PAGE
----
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Old 01-29-2013, 12:59 AM
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martok2112 martok2112 is offline
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Originally Posted by kevin View Post
Martok is completely correct.
Thanks for the kind word, Kevin.

Originally Posted by Kevin
BSG indeed had authoritarian aspects but Roslin and Adama were not being authoritarian to get their jollies. They needed to be authoritarian because of the severity of the situation that the Colonies faced. Virtual elimination, scattered all over the place (in the pilot anyway) and with no idea what to do next.............someone has to take control and maintain government. Guide what's left of the population in some direction that stands a chance of allowing the society to continue to exist.

And yes, you may need the military for that for a while. That's why even Western Democracies have continuity of Government plans and can declare martial law IF something SO extreme happens that order needs to be imposed.
Indeed the fleet lived on just about the verge of martial law, and at one point, when command of the fleet fell to Col. Tigh because of the assassination attempt on Cdr. Adama, Tigh didn't have much choice during the rising civilian unrest but to declare martial law...a decision he later admitted was a mistake. Even the Colonial Warriors did not like the idea of having to impose martial law on the civilians (although a few of the Colonial Marines were itching for a good scrap, and I think there was one fatality out of it) good solider ever covets the idea of martial law...and indeed as (IIRC) one real life General, MacArthur, said at one point: "It is the soldier who first prays for peace."

Originally Posted by Kevin
This doesn't make the show one thing or another as we later see attempts to have a functioning elected leadership while the fleet moves on. We see people having to publicly do the opposite to their most fundamental personal beliefs for what's in the best interests of the fleet and the human race. It's not easy and BSG never pretended it would have been easy.

It touches on topics and themes that Star Trek never did and never would because Star Trek wouldn't go there. Even in DS9 it never went where BSG did.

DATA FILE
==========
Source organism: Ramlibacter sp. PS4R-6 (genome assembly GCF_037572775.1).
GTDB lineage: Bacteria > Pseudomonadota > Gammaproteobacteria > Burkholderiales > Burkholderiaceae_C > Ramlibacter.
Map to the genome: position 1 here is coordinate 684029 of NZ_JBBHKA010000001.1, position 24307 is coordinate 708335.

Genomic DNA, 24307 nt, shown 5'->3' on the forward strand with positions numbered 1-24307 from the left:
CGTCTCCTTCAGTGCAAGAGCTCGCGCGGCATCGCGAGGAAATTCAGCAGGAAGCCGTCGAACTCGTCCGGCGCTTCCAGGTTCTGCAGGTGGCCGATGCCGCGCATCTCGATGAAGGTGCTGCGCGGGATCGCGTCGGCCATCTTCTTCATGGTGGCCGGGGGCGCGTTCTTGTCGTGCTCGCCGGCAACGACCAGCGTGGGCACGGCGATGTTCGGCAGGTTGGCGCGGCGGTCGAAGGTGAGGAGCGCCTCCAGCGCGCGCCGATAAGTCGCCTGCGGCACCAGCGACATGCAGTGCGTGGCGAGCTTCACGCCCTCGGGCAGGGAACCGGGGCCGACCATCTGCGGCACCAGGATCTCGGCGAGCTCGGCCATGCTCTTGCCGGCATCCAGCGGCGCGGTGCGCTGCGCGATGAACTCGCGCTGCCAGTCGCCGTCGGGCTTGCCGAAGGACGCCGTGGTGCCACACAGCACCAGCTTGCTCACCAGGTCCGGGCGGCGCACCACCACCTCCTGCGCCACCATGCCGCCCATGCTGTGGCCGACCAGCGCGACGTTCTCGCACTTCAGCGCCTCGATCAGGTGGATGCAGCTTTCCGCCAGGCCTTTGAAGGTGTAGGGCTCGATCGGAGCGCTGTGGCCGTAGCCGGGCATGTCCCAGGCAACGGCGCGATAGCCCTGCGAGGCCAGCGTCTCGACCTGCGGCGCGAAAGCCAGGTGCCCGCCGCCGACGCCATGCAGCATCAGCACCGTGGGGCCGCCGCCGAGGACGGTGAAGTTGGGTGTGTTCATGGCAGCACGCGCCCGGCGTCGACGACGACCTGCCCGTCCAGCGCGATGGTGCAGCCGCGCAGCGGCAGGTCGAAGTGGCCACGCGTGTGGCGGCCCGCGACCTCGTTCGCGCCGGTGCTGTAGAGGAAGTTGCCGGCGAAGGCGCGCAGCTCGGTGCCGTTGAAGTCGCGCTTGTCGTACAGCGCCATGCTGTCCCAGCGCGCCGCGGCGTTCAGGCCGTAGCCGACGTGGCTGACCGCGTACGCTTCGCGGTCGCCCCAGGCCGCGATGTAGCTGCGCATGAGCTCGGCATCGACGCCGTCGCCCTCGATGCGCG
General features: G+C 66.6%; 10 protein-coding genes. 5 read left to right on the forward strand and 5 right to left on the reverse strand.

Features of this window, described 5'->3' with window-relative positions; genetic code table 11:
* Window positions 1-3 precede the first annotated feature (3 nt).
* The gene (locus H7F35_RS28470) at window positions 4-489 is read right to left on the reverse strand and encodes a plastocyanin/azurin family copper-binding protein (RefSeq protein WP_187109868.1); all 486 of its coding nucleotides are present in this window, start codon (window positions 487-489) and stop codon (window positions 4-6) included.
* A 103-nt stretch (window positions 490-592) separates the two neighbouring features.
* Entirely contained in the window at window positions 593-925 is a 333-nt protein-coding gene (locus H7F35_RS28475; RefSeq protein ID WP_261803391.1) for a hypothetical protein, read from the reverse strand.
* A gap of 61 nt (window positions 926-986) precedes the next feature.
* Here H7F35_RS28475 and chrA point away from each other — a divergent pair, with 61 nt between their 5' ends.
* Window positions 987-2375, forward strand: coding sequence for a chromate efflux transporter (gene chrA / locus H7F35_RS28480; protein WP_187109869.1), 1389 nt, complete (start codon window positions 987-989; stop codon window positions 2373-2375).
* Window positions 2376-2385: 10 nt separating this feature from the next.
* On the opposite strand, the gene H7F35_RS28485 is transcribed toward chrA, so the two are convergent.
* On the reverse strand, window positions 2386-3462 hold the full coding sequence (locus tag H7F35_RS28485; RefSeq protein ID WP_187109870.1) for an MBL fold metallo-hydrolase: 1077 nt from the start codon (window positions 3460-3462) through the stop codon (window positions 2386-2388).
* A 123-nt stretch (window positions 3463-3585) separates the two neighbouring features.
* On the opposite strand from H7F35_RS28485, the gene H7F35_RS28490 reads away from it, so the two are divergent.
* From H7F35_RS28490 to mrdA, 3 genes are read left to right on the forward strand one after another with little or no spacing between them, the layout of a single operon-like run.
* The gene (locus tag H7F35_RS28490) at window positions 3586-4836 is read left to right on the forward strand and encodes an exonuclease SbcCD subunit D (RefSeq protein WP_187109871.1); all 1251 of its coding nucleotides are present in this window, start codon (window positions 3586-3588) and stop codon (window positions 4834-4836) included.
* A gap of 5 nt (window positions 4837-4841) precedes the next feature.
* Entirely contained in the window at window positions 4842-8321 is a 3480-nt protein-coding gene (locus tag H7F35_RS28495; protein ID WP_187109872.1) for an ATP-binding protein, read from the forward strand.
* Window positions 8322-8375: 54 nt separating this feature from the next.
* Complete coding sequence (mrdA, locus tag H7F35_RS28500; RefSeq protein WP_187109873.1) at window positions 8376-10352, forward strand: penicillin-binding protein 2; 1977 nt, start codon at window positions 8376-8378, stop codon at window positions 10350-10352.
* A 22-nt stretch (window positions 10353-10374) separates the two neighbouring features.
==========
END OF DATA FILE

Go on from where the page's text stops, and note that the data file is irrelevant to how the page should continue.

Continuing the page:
The only Trek storyline that would have come close would have been if the Borg had over-run the Federation and it was reduced to remnants. But obviously it would NEVER do that. Rightly, because that isn't really what would work in that setting. One wonders how Starfleet would react when Earth is a dug up hole and no replicators work. I doubt it would be pretty. But because it would never go there storywise it can just instead settle for avoidance.
Lots of my friends at other forums that are classic Galactica oriented hated the new show because of the gender changes to certain popular characters (Starbuck, Boomer, and Cain), because of the constant dysfunction among some of the characters in the show, especially the more stand off-ish nature of Apollo and Adama, and that there was a seeming lack of hope and family in the show. They're big ***** was that the new show was not the "family friendly" show that the original series was....and often relied on titilation with its (not as constant as they would lead on about) sex scenes, (one fan even went so far as to call the new Galactica "porn".) For all intents and purposes, the new show was in many ways a complete 180 of the original show, but it still maintained the powerful premise of humanity on the run from its would be exterminators, and their exodus, and the search for the mythic planet Earth.

A lot of those folks did not like how Ron Moore spoke of the original series....but I certainly did not see any insult in anything Moore said about the original. Moore said: "Here we have Battlestar Galactica, which if nothing else, was one of the glossiest, campiest, most over the top productions of the 70's. But at its core is a very powerful premise, and that's what I wanted to focus on." He also said: (paraphrased) "If you're looking for bug-eyed aliens and space battles every week, your popcorn is in another aisle." How the fans mistook those words for insults, I'll never know. But then again, I don't label myself a fan of anything, when I really get down to analyzing "fanatic" (a term I associate with Jihadis and terrorists). I loved the original series, and did not take any umbrage whatsoever with anything Ron Moore said about the original. I had trepidations about how the new series would play out based on leaked reports before the pilot miniseries ever aired....but once the mini did air, all my doubts were erased, and I had Battlestar Galactica again. My hopes for the show going to series were answered, and the new series ran for four seasons.

Classic Galactica actually had two premises, depending on your point of view:

Premise One: Life here, began out there. That the 13th colony that was Earth was formed by people from the Cyrannus Colonies who built the great pyramids, or the lost cities of Atlantis and Lemuria. Those humans seeded Earth with the people whom the other twelve colonies would later come to hopefully rely on in their war against the Cylons.

Premise Two: Humanity on the verge of extinction, and in a mass exodus with its last few survivors to seek out the mythical planet of Earth.

Last edited by martok2112 : 01-29-2013 at 01:09 AM.
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